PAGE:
Photograph Courtesy of Sarah Diouf

OkayAfrica: Jumping on this, late last year your bag design was stolen by YSL. Has their team apologized? Have there been any recent developments?

The thing is I didn't contact them directly, I went through a lawyer and the case is currently in process.

OkayAfrica: If you're based in Dakar can you copyright your designs?

SD: You can copyright, it's something that I learned recently. There actually an intellectual property organization, it's called OAPI (African Intellectual Property Organization) but no one will tell you about it if you don't look for it. We need some more organization to protect African creatives but I think it's hard to make it happen.

OkayAfrica: Can you talk a little about Magazine Noire. This is your second online magazine, what space do you hope this magazine will occupy and what can we look forward to?

Well, first this time it's a digital and print magazine. The print issue is coming out in September. To me, Noire is a lifestyle magazine for black and African women all around the world. Today you have to have fashion even when you talk about culture, you have to have a little of art. Because the place of black women and their voice is expanding on the beauty market, you also have to have some type of beauty content. I wanted to do something well put together, I wanted to have something that would evoke some kind of luxury. But saying this, if you take a deep look at the magazine's editorial you will see that we meet both high fashion labels and really affordable labels. Because this is what's happening in the streets today.

When I pull a blog or magazine and I see the type of product they advertise. It speaks to a very tiny segment of the population. I might be able to buy a bag like every 3 months but not every month. What Vogue used to be at its creation was a magazine for the people, women could open it and find out about affordable trends and DIY products and I really wanted this magazine to be just that. It's like coming back to basic. I always insist on telling that it's an African magazine because it's made in Africa and based here, but hopefully, I will be able to build a brand that speaks to a lot of black women globally.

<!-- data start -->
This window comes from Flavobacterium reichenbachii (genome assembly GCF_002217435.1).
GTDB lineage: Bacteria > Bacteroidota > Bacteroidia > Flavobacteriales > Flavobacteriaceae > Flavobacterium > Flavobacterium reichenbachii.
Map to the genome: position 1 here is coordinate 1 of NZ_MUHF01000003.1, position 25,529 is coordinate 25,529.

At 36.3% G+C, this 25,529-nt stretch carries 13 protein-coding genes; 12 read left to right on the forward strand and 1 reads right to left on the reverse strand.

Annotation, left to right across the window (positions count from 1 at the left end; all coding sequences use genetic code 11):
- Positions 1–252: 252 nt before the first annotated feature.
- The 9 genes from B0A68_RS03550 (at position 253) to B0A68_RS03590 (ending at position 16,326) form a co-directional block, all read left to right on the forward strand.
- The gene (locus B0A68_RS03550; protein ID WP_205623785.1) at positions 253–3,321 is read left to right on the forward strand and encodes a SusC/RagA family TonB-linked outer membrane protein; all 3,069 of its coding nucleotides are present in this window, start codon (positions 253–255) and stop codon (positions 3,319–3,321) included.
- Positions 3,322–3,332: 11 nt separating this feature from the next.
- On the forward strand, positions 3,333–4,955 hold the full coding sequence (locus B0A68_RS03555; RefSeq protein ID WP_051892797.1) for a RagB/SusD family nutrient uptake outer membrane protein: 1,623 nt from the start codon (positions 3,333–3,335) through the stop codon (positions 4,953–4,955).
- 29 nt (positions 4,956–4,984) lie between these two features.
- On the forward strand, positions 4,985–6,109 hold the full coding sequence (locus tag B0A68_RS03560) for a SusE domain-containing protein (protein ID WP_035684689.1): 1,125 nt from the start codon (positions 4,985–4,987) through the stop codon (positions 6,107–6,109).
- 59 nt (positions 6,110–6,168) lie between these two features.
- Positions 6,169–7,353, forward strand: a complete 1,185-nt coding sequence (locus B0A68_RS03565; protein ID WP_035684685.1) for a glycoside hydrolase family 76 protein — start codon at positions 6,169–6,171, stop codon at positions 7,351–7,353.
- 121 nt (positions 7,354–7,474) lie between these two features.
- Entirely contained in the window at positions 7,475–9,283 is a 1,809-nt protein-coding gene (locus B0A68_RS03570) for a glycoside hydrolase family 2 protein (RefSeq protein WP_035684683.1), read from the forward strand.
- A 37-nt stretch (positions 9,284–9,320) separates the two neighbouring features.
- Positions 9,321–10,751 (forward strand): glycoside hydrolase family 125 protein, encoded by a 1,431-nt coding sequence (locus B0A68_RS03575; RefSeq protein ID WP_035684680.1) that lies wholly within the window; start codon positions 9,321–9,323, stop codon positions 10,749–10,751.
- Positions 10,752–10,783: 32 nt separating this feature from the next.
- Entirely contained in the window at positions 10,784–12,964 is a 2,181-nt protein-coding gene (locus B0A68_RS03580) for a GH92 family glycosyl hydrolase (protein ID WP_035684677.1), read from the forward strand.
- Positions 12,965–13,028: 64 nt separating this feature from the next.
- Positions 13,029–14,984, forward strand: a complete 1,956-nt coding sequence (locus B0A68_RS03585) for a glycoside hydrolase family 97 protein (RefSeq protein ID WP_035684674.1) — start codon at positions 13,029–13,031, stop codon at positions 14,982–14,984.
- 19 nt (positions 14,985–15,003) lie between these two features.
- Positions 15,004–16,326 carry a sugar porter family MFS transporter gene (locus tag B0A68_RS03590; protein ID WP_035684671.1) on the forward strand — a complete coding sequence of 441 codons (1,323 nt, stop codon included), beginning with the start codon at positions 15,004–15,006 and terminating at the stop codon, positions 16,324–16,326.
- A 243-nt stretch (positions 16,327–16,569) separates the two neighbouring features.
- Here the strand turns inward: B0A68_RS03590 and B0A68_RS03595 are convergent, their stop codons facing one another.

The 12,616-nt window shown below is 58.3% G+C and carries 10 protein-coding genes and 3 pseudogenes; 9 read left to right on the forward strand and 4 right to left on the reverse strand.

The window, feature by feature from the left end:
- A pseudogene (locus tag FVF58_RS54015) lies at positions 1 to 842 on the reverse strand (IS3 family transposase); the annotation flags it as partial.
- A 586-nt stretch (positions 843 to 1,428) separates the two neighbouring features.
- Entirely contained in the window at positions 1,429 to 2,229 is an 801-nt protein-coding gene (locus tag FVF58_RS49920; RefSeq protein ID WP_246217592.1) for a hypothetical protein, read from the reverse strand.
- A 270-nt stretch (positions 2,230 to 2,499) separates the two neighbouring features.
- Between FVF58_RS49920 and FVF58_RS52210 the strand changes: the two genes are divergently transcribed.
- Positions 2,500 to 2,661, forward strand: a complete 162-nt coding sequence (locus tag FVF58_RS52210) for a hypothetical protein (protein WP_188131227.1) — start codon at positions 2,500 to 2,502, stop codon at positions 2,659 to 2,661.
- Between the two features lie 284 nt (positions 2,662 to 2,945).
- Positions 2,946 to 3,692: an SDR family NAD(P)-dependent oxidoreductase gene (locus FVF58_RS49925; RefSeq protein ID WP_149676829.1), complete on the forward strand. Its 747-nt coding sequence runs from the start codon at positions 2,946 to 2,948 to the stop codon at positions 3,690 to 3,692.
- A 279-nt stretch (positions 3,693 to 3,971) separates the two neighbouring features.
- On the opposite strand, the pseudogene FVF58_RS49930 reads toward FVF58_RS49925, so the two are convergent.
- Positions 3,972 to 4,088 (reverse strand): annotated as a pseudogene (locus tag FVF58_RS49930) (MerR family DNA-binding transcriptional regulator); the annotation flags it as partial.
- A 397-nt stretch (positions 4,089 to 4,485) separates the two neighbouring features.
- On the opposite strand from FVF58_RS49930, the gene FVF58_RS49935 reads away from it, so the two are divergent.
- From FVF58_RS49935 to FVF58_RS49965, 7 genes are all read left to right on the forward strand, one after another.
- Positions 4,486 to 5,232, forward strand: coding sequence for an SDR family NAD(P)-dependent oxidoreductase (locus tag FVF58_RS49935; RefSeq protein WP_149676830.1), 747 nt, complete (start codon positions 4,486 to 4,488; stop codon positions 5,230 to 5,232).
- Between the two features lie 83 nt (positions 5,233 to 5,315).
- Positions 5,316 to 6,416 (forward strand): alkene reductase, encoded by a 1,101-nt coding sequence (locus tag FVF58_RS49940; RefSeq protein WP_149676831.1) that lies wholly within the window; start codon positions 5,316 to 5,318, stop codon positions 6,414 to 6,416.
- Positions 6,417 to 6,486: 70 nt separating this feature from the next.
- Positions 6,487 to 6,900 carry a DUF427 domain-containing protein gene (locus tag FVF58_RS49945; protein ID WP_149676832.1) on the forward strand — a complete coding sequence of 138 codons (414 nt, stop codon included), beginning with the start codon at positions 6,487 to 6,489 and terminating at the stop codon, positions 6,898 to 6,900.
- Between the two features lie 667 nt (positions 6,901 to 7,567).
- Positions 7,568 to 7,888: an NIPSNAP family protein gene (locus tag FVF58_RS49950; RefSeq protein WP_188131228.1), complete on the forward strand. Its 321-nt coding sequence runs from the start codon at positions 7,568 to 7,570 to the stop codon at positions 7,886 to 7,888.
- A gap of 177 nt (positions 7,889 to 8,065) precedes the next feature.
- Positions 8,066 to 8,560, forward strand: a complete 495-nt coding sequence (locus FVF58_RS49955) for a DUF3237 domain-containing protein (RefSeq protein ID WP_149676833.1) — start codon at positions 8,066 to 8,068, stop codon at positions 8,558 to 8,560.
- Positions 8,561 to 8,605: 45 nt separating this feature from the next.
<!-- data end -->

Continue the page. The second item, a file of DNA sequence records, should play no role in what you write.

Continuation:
Photograph Courtesy of Sarah Diouf

OkayAfrica: Fashion is a big part of your life. It's reflected in you starting you own business line and in the content of your magazine, what fashions icons do you look up to?

SD: I've always been very fascinated by Miriam Makeba and Princess Elizabeth of Toro. To me, these women embodied African elegance. They both had a poise that I really admire. Beyond that, I'm crazy about Malik Sidibé, I had the opportunity of meeting him at his studio back in Bamako and got to take some pictures there. It was just crazy to me all the documentation that this guy accumulated over the years! he was truly the birth of what we call the African aesthetic today. His work as influenced me a lot and he's been one of my biggest inspiration.

OkayAfrica: Last question, how are you managing a successful fashion brand and a magazine. What's your secret?

SD: I don't sleep [chuckles].


OkayAfrica and The Narativ Present The Fresh + Festive Holiday Pop-Up Shop

We've curated a group of our favorite black-owned vendors for a festive holiday pop-up in Brooklyn.

The holiday season is officially upon us and you know what that means: it's time to shower friends, family—and yourself—with precious gifts.

While holiday shopping can sometimes be a task, it certainly doesn't have to be. OkayAfrica has teamed up with global luxury design platform The Narativ for The Fresh + Festive Holiday Pop Up Shop to bring you a fun, colorful and chilled out retail experience.